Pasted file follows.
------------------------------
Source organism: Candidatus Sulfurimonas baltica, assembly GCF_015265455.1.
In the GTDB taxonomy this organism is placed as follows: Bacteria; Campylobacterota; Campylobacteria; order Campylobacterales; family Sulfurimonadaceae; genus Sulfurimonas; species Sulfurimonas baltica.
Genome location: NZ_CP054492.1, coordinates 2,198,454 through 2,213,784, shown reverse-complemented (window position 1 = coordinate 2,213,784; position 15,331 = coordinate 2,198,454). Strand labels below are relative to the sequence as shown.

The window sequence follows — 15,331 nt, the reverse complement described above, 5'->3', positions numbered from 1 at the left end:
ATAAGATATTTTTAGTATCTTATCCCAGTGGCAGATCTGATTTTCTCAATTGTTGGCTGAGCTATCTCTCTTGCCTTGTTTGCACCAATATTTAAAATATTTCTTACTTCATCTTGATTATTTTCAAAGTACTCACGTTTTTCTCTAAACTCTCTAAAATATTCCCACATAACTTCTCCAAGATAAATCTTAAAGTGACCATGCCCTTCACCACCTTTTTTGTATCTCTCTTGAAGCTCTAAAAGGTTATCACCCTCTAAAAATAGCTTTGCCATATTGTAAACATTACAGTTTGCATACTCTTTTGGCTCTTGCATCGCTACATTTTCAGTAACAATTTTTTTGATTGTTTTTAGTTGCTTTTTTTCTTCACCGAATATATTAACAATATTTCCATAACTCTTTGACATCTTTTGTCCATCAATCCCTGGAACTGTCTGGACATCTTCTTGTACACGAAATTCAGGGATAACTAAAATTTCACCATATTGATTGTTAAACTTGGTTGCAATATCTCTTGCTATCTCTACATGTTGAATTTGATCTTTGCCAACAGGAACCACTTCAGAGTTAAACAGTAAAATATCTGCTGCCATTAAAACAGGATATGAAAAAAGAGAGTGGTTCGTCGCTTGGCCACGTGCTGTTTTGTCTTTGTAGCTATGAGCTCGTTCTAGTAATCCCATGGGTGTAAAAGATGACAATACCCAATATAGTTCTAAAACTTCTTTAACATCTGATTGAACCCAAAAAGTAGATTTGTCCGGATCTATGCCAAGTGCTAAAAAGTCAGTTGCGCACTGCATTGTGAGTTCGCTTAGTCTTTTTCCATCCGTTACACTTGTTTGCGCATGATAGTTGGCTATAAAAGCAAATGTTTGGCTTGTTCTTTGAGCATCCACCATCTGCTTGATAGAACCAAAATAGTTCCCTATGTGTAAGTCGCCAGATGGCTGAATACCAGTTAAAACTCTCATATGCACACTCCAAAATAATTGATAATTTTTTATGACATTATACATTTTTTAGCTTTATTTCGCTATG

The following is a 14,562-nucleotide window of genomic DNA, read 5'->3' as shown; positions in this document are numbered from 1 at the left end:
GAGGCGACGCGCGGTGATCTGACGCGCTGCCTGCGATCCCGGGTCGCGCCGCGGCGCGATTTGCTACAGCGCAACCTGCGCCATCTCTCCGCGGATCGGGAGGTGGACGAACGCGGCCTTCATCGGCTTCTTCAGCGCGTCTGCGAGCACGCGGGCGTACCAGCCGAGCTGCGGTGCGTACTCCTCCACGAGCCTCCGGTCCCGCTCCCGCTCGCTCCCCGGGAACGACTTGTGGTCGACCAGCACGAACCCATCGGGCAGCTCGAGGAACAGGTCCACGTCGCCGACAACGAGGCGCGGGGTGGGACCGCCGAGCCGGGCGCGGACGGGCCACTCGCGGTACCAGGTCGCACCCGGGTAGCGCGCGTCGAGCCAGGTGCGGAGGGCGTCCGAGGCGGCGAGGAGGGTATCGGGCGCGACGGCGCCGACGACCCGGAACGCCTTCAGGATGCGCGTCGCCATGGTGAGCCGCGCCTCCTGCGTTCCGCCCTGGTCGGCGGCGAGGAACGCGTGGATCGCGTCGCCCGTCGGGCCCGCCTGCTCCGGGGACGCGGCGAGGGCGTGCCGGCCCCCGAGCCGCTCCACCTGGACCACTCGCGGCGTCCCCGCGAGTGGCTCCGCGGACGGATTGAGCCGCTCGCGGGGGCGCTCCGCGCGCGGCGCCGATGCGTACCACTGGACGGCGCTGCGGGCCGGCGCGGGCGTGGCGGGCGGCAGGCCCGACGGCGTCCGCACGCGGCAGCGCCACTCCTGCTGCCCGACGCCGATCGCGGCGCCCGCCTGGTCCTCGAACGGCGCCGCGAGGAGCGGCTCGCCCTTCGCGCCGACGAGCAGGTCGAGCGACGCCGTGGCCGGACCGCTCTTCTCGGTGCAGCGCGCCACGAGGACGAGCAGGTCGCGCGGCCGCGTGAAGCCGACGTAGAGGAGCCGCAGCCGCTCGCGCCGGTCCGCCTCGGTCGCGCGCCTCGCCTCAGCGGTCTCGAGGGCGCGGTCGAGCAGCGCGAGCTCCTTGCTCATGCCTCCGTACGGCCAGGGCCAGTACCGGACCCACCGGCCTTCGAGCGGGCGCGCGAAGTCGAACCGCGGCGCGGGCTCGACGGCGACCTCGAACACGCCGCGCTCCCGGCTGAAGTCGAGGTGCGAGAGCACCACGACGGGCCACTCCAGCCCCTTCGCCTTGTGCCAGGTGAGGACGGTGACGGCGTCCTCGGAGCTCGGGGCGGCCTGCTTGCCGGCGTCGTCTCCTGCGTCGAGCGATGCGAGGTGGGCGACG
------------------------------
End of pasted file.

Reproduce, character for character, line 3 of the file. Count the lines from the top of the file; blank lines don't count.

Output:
Genome location: NZ_CP054492.1, coordinates 2,198,454 through 2,213,784, shown reverse-complemented (window position 1 = coordinate 2,213,784; position 15,331 = coordinate 2,198,454). Strand labels below are relative to the sequence as shown.